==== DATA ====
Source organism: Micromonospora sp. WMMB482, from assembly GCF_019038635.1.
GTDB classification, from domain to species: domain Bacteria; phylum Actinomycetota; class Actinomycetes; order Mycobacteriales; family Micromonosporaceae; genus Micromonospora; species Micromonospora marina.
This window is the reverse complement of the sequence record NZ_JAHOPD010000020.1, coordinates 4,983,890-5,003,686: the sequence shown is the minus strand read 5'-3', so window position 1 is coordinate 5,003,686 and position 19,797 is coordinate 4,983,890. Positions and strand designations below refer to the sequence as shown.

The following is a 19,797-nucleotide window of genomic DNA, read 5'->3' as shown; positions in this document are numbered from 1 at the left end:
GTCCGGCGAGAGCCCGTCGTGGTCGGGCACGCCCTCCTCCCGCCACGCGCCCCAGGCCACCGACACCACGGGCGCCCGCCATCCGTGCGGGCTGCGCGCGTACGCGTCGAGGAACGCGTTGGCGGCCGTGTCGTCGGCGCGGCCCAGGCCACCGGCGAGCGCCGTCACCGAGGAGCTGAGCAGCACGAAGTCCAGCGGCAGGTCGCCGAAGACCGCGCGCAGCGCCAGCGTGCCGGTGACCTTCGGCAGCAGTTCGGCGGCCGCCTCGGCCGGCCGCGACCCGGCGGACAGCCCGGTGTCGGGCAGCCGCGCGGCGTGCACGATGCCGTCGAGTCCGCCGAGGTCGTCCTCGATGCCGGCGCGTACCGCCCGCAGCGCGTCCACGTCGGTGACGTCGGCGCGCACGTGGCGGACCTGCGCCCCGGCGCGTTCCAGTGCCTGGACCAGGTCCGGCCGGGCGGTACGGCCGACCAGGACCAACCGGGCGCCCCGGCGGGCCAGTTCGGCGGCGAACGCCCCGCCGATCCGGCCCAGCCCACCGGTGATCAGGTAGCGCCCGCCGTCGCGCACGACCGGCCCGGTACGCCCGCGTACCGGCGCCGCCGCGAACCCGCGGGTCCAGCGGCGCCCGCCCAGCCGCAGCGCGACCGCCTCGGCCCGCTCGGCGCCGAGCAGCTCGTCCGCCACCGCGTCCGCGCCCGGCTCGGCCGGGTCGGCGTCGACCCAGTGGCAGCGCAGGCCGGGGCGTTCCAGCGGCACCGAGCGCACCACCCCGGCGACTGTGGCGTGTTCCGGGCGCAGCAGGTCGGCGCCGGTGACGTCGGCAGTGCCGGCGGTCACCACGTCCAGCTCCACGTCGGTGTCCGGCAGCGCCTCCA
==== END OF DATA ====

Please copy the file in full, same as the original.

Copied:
Source organism: Micromonospora sp. WMMB482, from assembly GCF_019038635.1.
GTDB classification, from domain to species: domain Bacteria; phylum Actinomycetota; class Actinomycetes; order Mycobacteriales; family Micromonosporaceae; genus Micromonospora; species Micromonospora marina.
This window is the reverse complement of the sequence record NZ_JAHOPD010000020.1, coordinates 4,983,890-5,003,686: the sequence shown is the minus strand read 5'-3', so window position 1 is coordinate 5,003,686 and position 19,797 is coordinate 4,983,890. Positions and strand designations below refer to the sequence as shown.

The following is a 19,797-nucleotide window of genomic DNA, read 5'->3' as shown; positions in this document are numbered from 1 at the left end:
GTCCGGCGAGAGCCCGTCGTGGTCGGGCACGCCCTCCTCCCGCCACGCGCCCCAGGCCACCGACACCACGGGCGCCCGCCATCCGTGCGGGCTGCGCGCGTACGCGTCGAGGAACGCGTTGGCGGCCGTGTCGTCGGCGCGGCCCAGGCCACCGGCGAGCGCCGTCACCGAGGAGCTGAGCAGCACGAAGTCCAGCGGCAGGTCGCCGAAGACCGCGCGCAGCGCCAGCGTGCCGGTGACCTTCGGCAGCAGTTCGGCGGCCGCCTCGGCCGGCCGCGACCCGGCGGACAGCCCGGTGTCGGGCAGCCGCGCGGCGTGCACGATGCCGTCGAGTCCGCCGAGGTCGTCCTCGATGCCGGCGCGTACCGCCCGCAGCGCGTCCACGTCGGTGACGTCGGCGCGCACGTGGCGGACCTGCGCCCCGGCGCGTTCCAGTGCCTGGACCAGGTCCGGCCGGGCGGTACGGCCGACCAGGACCAACCGGGCGCCCCGGCGGGCCAGTTCGGCGGCGAACGCCCCGCCGATCCGGCCCAGCCCACCGGTGATCAGGTAGCGCCCGCCGTCGCGCACGACCGGCCCGGTACGCCCGCGTACCGGCGCCGCCGCGAACCCGCGGGTCCAGCGGCGCCCGCCCAGCCGCAGCGCGACCGCCTCGGCCCGCTCGGCGCCGAGCAGCTCGTCCGCCACCGCGTCCGCGCCCGGCTCGGCCGGGTCGGCGTCGACCCAGTGGCAGCGCAGGCCGGGGCGTTCCAGCGGCACCGAGCGCACCACCCCGGCGACTGTGGCGTGTTCCGGGCGCAGCAGGTCGGCGCCGGTGACGTCGGCAGTGCCGGCGGTCACCACGTCCAGCTCCACGTCGGTGTCCGGCAGCGCCTCCA